What happened last September in Iguala is not a case of a few bad apples in the local police force. On the contrary, Ayotzinapa is akin to the straw that broke the camel’s back, exposing how the army, the Federal Police and local police act in tandem with criminal groups to sow terror. Ayotzinapa is not an exceptional case: it is paradigmatic. Groups like Guerreros Unidos, which the state calls drug cartels or drug gangs, but which can be understood as something closer to paramilitary groups, do not threaten the state or control the state. On the contrary, they can actually strengthen the state repressive apparatus. This structural collusion is why no one person or group can absorb responsibility for the disappearance of 43 young men from the Ayotzinapa school and the massacre of six people. Rather, these acts were facilitated by overlapping forms of domination, capitalism, impunity, racism, militarization and paramilitarization. These forms are created and upheld not only by the government of Mexico but also by the U.S. and other governments, and I argue in Drug War Capitalism that they can benefit transnational capital.
After Ayotzinapa, Mexicans around the country protested in numbers few could remember seeing since the Zapatista uprising 20 years prior. Government buildings were lit aflame. Nationwide, Normal Schools went on indefinite strike. The country’s largest universities observed multiple days of strike action. Students shut down high schools and colleges, held assemblies, blocked roads, and organized cultural events. Demonstrations took place around the world, with a huge upsurge in Chicanx, Latinx and Mexican-led organizing in Europe and especially in the USA.
There is a Mexico before Ayotzinapa, and another Mexico afterwards. A Mexico in which an increasingly large portion of the population understands it is the state that is responsible for much of the violence justified under the rubric of the war on drugs and organized crime.
It is important to be clear that Mexico is not a failed state. Without a doubt, it is a state that has failed the people, as states do. But it has absolutely not failed at fulfilling the duties of a state in the system of global capitalism.
Mexico is a darling of the International Monetary Fund, which noted in December 2014 “Mexico’s macroeconomic policies and policy frameworks remain very strong.” After the disappearance of the 43, Mexican President Enrique Peña Nieto gave an address to the nation. Using the terror in Iguala as a pretext, Peña Nieto called for a deepening of structural violence and inequality in the south of the country. He promised to send more Federal Police to Guerrero and Michoacán, though we know the arrival of Federal Police and soldiers is a key factor in increasing violence.
But there was another component to Peña Nieto’s speech. It came near the end and it’s directly related to the theme of this book: capitalist expansion permeates every state strategy of terror and social control. Quoting Peña Nieto:
Regardless, the tragic events in Iguala also reveal a social and economic dimension behind the violence and the institutional weakness. The justice we want goes beyond the legal sphere. It also includes the reduction of poverty and the marginalization and inequality that exist in the states in the south of the country. Today there are two Mexicos: One, inserted in the global economy with increasing income levels, development and well-being. And on the other hand, there is a poorer Mexico, with age-old backwardness that has not been resolved for generations.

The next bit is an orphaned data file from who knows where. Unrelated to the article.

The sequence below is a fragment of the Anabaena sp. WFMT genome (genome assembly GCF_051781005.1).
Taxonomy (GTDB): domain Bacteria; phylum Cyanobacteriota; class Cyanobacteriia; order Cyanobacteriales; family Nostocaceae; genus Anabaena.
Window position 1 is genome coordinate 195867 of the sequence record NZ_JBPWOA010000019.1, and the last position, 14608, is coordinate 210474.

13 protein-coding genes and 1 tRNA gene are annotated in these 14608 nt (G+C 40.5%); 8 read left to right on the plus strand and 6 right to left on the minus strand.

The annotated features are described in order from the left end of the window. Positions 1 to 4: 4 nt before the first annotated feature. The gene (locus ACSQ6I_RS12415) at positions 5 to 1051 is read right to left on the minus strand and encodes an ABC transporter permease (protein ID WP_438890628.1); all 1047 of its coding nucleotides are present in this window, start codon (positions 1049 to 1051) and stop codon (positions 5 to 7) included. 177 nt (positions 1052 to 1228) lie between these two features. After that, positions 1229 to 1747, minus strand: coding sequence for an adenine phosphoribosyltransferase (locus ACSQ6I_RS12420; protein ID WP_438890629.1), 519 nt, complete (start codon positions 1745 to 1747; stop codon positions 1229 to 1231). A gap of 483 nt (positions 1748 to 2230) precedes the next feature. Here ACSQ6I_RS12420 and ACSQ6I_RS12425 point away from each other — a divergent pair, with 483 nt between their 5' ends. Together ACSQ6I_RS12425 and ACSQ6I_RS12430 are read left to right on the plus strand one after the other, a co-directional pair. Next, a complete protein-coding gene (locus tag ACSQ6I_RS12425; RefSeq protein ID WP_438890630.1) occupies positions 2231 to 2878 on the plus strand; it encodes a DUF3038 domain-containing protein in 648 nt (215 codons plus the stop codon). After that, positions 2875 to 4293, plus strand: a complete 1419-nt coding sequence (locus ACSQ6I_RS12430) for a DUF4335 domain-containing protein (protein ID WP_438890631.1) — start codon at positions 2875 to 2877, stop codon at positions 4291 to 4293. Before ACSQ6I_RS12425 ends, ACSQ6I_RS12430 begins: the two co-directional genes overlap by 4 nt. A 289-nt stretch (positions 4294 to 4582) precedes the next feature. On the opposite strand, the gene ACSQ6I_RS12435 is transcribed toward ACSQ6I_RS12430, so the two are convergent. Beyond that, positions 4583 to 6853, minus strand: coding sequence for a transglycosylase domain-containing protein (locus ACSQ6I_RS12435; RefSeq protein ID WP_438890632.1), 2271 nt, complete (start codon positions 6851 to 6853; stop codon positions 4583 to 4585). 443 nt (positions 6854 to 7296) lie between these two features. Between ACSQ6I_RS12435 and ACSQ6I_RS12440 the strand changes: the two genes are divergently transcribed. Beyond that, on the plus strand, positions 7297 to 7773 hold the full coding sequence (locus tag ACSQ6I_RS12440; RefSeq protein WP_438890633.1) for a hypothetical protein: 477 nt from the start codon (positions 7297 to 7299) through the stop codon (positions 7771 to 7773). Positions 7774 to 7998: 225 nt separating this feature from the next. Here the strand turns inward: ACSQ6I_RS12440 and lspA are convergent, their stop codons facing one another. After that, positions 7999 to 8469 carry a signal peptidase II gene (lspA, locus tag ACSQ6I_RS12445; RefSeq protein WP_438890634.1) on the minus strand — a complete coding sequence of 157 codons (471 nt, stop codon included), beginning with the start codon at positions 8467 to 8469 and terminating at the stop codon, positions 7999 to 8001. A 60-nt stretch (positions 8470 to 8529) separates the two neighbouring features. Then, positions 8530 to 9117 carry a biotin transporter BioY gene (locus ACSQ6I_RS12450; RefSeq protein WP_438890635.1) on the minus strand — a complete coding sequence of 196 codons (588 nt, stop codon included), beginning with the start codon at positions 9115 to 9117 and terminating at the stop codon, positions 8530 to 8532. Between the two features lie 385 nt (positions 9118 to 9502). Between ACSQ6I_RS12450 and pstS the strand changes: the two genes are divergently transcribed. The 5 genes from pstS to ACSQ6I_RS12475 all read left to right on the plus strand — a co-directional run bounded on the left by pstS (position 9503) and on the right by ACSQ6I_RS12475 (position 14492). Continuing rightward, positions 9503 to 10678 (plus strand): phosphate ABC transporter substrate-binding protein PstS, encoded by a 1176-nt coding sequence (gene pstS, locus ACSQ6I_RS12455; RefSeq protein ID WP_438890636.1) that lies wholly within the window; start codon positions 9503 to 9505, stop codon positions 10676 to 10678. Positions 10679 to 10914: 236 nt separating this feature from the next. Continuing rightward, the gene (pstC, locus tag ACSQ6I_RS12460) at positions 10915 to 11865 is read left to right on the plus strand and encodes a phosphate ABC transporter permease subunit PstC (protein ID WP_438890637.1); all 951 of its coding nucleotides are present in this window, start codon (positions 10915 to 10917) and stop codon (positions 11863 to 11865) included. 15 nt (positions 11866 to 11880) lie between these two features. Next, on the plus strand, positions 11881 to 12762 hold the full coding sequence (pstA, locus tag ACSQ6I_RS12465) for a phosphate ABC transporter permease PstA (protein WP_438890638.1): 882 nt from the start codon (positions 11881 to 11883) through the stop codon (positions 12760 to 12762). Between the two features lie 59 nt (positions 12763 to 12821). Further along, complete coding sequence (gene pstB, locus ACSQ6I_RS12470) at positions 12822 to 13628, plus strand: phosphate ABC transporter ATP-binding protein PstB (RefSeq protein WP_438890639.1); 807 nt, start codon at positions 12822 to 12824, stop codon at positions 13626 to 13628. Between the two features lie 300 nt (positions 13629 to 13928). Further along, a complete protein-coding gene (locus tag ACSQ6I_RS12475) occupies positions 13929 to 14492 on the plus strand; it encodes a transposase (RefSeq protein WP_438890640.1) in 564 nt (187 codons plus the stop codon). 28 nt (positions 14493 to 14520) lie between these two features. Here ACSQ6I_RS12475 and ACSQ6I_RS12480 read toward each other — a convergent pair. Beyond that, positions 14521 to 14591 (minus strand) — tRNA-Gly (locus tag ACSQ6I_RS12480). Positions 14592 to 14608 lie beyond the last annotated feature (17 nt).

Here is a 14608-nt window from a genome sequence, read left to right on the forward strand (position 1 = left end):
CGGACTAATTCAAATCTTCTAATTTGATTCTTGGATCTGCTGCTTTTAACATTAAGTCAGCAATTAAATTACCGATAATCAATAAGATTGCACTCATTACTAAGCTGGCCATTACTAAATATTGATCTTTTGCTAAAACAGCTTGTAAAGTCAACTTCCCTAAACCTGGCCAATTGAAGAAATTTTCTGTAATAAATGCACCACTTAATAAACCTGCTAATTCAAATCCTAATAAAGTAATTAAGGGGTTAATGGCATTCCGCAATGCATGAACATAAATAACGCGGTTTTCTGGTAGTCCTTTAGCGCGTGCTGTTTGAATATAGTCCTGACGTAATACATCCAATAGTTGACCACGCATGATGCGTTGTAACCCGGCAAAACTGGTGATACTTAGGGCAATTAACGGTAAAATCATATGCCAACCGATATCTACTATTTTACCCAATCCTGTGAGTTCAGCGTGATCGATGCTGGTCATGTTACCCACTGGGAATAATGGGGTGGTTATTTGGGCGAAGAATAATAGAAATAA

Peña Nieto here suggests the areas of Mexico that are furthest integrated into global capitalism are also those where there is more peace and security. We have seen this is not true, proven simply by examining the levels of violence in Ciudad Juarez and other areas along the US-Mexico border. He also suggests poverty does not exist in the parts of the country that are most integrated into the global economy, a statement that is also untrue, considering maquila workers in border regions earn around $5 per day. Finally, he suggests material poverty exists in some parts of the south because of “age-old backwardness” instead of colonization, displacement and the imposition of capitalism. Without evidence, Peña Nieto concludes, “Most of the social and political conflicts in the country have their origin precisely in the lack of development in the states of Chiapas, Guerrero and Oaxaca.” It is worth clarifying that, in fact, social organization in those three states has made them areas where capital investment is more likely to be challenged by social organizations, and also, to acknowledge that so-called narco violence in states like Michoacán, Veracruz, Tamaulipas and Chihuahua is a form of social and political conflict.
In this context, handing over more territory to transnational corporations appears as a solution to the economic inequality mentioned by Peña Nieto. In his address to the nation, he promised new investments for highways, hospitals, and oil pipelines. Then he said, “… For the first time in our history, I propose the establishment of three special economic zones in the most backwards region of the country. These are: The Inter-Ocean Industrial Corridor in the Isthmus of Tehuantepec, which will connect the Pacific with the Gulf of Mexico; the second, in Puerto Chiapas, and the third, in the municipalities that are connected to the Port of Lazaro Cardenas in Michoacán and Guerrero. A special economic zone is an area where we will offer a regulatory framework and special incentives to attract corporations and generate quality employment.”